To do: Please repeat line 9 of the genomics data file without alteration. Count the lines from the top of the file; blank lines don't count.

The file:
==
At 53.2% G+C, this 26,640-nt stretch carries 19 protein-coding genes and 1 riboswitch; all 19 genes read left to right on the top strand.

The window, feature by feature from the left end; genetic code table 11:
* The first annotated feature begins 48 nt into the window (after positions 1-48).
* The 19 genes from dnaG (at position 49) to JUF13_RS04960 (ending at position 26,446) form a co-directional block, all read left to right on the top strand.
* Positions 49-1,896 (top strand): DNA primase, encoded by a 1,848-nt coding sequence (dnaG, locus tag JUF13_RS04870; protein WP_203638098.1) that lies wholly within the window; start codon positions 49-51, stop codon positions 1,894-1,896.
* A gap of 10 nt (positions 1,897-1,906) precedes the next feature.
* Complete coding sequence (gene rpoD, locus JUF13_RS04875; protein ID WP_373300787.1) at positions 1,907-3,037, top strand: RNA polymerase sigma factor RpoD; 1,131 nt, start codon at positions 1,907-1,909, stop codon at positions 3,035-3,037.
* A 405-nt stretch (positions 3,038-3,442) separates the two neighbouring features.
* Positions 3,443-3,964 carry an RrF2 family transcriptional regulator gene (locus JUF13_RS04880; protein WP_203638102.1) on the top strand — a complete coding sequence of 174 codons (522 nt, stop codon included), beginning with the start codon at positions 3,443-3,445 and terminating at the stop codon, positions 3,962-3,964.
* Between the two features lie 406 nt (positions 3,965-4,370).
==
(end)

* Positions 3,443-3,964 carry an RrF2 family transcriptional regulator gene (locus JUF13_RS04880; protein WP_203638102.1) on the top strand — a complete coding sequence of 174 codons (522 nt, stop codon included), beginning with the start codon at positions 3,443-3,445 and terminating at the stop codon, positions 3,962-3,964.